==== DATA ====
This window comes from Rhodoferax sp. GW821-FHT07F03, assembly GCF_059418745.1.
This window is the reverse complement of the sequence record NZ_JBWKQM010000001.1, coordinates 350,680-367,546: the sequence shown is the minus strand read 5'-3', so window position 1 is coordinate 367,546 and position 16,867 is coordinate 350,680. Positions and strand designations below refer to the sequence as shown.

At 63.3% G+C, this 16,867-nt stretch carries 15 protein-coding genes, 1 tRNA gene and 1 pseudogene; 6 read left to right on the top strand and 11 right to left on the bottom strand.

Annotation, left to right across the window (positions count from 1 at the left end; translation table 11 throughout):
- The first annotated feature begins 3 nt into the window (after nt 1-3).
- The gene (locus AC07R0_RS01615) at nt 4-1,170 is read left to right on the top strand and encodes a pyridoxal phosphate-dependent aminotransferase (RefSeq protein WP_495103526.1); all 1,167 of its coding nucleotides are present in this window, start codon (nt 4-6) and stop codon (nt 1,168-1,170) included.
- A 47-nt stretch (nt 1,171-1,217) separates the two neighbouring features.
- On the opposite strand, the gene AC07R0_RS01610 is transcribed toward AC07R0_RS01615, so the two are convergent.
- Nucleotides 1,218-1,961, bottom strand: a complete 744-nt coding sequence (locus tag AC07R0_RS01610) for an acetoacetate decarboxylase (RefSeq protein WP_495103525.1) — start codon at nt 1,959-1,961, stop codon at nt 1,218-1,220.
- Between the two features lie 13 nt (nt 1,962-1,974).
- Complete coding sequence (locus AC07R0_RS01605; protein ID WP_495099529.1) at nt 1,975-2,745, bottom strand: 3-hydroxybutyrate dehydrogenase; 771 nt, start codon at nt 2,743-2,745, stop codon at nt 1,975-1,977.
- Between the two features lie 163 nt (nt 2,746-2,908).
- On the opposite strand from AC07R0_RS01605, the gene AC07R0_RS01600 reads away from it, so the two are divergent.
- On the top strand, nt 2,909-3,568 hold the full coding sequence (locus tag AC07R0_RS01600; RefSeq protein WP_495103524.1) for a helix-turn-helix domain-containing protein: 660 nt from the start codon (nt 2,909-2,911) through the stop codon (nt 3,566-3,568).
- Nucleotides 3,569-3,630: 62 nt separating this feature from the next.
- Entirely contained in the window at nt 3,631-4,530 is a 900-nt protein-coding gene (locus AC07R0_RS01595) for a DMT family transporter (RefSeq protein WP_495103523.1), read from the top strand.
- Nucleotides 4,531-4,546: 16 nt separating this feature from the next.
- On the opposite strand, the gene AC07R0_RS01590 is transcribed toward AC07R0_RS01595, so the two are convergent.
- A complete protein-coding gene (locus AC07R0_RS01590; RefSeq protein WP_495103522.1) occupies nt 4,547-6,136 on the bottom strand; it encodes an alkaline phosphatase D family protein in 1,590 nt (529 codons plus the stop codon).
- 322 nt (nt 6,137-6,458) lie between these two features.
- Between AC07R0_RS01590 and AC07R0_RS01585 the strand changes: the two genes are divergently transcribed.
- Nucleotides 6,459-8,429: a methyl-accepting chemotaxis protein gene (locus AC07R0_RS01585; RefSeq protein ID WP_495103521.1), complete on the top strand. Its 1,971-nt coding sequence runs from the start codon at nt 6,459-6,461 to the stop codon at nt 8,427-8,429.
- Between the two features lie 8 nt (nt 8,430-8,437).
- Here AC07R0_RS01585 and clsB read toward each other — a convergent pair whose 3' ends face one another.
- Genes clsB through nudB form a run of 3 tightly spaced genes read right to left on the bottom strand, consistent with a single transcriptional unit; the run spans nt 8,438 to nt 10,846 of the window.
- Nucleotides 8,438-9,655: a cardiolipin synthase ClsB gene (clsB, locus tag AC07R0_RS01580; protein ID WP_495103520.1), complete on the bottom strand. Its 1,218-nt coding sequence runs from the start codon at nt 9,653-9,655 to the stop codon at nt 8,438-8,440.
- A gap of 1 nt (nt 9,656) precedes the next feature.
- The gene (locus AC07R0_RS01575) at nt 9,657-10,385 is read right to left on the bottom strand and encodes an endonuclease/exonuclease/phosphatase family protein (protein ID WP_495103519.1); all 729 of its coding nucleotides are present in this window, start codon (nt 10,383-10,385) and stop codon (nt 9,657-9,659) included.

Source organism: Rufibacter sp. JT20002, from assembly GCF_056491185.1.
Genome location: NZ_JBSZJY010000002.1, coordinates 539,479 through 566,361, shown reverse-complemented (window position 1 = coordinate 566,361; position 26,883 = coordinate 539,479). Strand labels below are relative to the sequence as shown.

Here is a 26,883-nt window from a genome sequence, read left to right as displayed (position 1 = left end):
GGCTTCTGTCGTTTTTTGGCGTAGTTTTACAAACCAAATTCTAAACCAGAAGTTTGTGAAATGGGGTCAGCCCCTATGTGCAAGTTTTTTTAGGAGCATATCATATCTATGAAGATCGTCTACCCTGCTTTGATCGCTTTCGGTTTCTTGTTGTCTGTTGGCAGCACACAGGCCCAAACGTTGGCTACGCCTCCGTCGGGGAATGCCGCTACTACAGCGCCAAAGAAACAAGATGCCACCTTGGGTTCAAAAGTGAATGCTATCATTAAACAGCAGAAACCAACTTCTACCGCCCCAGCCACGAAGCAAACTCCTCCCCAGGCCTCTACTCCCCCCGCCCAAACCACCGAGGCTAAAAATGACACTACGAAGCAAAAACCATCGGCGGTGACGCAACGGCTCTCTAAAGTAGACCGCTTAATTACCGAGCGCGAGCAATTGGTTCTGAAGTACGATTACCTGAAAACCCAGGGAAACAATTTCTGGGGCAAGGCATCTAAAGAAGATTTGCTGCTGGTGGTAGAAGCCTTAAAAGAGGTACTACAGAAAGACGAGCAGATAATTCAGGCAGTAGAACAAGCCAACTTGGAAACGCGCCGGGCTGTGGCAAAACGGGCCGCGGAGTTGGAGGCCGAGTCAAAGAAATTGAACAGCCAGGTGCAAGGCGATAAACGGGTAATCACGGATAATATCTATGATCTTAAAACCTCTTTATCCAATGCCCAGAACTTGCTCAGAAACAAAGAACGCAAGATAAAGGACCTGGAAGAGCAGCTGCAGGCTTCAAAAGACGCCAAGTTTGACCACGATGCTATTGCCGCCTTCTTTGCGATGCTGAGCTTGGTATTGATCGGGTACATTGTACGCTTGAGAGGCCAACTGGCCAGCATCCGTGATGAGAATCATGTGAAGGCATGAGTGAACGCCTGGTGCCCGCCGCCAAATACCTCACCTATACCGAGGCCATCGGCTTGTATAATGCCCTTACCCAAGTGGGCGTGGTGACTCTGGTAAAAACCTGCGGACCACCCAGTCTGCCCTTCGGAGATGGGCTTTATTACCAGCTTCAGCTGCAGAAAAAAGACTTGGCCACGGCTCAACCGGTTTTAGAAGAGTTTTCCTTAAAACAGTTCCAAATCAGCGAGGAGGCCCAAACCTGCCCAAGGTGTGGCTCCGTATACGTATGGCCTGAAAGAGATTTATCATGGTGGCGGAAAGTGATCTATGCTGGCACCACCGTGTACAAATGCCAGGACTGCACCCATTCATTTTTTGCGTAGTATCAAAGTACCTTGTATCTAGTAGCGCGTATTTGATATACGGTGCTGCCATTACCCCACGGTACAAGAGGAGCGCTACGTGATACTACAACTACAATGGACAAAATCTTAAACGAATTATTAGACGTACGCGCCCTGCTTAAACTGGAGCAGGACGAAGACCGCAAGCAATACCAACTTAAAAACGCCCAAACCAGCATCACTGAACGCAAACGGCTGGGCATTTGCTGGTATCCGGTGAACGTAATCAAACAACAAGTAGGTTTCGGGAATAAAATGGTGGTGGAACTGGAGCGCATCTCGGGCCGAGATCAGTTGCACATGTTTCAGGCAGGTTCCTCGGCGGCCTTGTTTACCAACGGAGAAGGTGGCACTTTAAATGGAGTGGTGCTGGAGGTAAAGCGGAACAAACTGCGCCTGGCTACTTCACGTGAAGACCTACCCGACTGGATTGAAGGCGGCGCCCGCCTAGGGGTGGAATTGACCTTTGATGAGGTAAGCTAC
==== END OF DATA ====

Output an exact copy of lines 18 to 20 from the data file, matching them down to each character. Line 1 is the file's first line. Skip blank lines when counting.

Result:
- On the opposite strand, the gene AC07R0_RS01590 is transcribed toward AC07R0_RS01595, so the two are convergent.
- A complete protein-coding gene (locus AC07R0_RS01590; RefSeq protein WP_495103522.1) occupies nt 4,547-6,136 on the bottom strand; it encodes an alkaline phosphatase D family protein in 1,590 nt (529 codons plus the stop codon).
- 322 nt (nt 6,137-6,458) lie between these two features.